National Center for
4FFG: Crystal Structure Of Levan Fructotransferase From Arthrobacter Ureafaciens In Complex With Dfa-Iv
J. Biol. Chem. (2012) 287 p.31233-31241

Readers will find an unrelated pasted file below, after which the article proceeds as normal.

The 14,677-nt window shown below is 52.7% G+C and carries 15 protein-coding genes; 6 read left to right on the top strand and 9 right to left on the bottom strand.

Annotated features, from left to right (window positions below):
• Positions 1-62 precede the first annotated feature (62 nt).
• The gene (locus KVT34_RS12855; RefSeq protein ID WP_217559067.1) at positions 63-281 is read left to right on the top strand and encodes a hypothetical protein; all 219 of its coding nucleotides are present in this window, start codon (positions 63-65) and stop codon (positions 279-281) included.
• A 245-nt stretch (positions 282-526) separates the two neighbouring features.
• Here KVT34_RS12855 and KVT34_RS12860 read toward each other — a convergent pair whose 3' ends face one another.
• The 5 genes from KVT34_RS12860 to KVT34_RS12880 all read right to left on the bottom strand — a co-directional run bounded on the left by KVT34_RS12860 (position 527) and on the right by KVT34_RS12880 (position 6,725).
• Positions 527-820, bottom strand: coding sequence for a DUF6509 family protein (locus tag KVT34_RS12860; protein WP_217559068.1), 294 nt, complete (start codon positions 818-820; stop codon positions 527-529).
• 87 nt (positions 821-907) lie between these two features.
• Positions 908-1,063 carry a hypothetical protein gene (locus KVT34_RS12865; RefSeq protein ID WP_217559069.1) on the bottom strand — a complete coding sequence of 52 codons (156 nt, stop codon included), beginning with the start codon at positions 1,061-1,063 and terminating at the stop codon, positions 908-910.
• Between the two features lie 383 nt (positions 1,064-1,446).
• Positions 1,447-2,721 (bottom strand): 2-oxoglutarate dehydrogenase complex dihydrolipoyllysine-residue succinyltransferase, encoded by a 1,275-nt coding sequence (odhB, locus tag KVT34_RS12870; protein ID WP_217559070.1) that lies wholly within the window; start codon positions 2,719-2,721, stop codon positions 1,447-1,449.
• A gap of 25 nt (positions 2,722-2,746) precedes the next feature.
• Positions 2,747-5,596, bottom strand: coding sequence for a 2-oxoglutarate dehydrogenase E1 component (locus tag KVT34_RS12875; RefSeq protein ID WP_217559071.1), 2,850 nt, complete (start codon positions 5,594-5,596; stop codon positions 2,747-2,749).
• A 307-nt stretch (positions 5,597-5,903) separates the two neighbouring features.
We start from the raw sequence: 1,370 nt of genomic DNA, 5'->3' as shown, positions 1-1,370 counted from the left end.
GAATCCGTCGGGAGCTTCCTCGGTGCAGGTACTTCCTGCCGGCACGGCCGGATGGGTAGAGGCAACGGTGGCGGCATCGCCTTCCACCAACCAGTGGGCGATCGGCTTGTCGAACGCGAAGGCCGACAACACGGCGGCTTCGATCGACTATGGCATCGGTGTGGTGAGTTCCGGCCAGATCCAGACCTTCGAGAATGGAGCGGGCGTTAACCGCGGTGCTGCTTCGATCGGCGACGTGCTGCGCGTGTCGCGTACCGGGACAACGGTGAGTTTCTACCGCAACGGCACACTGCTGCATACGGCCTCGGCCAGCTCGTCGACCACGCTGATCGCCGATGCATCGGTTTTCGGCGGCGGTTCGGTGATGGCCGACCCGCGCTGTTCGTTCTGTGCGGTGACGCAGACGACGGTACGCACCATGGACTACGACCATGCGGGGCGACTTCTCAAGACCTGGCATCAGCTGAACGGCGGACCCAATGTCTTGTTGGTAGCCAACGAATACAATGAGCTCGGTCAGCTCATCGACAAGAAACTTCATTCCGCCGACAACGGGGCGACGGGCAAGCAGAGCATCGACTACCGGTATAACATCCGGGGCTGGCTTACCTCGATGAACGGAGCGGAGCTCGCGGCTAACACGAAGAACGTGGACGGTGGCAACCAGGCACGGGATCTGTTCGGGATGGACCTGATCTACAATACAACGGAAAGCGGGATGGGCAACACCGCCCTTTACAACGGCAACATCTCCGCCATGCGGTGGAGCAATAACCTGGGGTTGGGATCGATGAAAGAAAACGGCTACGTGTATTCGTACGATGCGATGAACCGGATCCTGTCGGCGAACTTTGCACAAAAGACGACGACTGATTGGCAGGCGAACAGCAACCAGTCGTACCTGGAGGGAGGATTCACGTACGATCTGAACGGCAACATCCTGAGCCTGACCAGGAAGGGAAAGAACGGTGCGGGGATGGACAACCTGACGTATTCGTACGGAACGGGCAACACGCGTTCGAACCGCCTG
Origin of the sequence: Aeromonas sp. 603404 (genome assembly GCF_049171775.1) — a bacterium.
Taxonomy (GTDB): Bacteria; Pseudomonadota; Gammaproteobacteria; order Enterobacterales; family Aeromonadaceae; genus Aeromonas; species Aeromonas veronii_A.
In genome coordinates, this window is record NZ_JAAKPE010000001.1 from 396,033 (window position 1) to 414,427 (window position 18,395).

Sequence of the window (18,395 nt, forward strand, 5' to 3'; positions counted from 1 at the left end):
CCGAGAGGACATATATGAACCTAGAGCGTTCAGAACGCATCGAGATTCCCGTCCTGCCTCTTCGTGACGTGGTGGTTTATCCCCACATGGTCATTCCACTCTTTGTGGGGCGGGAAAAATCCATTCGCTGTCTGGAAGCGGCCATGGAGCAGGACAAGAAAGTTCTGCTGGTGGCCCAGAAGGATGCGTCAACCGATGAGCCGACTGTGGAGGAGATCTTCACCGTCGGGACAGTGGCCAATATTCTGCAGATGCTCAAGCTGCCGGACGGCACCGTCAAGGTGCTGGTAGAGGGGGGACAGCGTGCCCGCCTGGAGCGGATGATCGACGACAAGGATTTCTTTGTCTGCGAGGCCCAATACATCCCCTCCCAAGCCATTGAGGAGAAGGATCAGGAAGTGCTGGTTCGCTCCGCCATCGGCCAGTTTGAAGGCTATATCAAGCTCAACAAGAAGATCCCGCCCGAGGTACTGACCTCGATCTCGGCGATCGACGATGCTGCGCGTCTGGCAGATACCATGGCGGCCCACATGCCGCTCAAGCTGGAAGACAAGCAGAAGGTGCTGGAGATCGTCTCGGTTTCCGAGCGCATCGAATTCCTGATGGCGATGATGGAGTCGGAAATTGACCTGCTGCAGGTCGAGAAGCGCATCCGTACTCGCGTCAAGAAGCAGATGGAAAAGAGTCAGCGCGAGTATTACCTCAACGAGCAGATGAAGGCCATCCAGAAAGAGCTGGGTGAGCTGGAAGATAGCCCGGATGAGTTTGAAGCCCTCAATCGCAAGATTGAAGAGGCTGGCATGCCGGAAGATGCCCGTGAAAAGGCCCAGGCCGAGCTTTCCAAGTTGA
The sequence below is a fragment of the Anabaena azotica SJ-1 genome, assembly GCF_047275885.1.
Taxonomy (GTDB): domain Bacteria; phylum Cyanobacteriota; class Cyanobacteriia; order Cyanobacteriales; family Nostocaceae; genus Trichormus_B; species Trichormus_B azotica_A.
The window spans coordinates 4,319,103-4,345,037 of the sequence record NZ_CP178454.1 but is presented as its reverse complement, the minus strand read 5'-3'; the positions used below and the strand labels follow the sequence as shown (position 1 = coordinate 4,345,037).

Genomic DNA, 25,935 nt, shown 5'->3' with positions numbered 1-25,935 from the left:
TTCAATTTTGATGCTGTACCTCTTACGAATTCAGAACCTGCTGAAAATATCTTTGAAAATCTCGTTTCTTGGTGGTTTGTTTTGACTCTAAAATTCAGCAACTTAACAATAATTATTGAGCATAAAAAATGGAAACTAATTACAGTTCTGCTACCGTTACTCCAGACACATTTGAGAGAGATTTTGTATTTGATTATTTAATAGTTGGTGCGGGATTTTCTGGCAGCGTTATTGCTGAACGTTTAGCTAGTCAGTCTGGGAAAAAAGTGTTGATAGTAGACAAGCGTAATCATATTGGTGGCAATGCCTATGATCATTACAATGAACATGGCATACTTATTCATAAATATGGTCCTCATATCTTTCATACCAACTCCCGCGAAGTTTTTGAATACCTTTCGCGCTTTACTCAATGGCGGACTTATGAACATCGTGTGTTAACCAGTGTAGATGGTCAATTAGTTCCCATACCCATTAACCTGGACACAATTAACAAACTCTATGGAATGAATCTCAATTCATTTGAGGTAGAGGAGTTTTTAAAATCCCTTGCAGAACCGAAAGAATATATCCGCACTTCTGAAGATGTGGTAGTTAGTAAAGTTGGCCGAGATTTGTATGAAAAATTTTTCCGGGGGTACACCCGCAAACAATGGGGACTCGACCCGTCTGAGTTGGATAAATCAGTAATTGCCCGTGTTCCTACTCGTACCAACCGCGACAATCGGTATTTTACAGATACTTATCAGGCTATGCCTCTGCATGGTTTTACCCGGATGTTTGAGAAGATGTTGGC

Levan is beta-2,6-linked polymeric fructose and serves as reserve carbohydrate in some plants and microorganisms. Mobilization of fructose is usually mediated by enzymes such as glycoside hydrolase (GH), typically releasing a monosaccharide as a product. The enzyme levan fructotransferase (LFTase) of the GH32 family catalyzes an intramolecular fructosyl transfer reaction and results in production of cyclic difructose dianhydride, thus exhibiting a novel substrate specificity. The mechanism by which LFTase carries out these functions via the structural fold conserved in the GH32 family is unknown. Here, we report the crystal structure of LFTase from Arthrobacter ureafaciens in apo form, as well as in complexes with sucrose and levanbiose, a difructosacchride with a beta-2,6-glycosidic linkage. Despite the similarity of its two-domain structure to members of the GH32 family, LFTase contains an active site that accommodates a difructosaccharide using the -1 and -2 subsites. This feature is unique among GH32 proteins and is facilitated by small side chain residues in the loop region of a catalytic beta-propeller N-domain, which is conserved in the LFTase family. An additional oligosaccharide-binding site was also characterized in the beta-sandwich C-domain, supporting its role in carbohydrate recognition. Together with functional analysis, our data provide a molecular basis for the catalytic mechanism of LFTase and suggest functional variations from other GH32 family proteins, notwithstanding the conserved structural elements.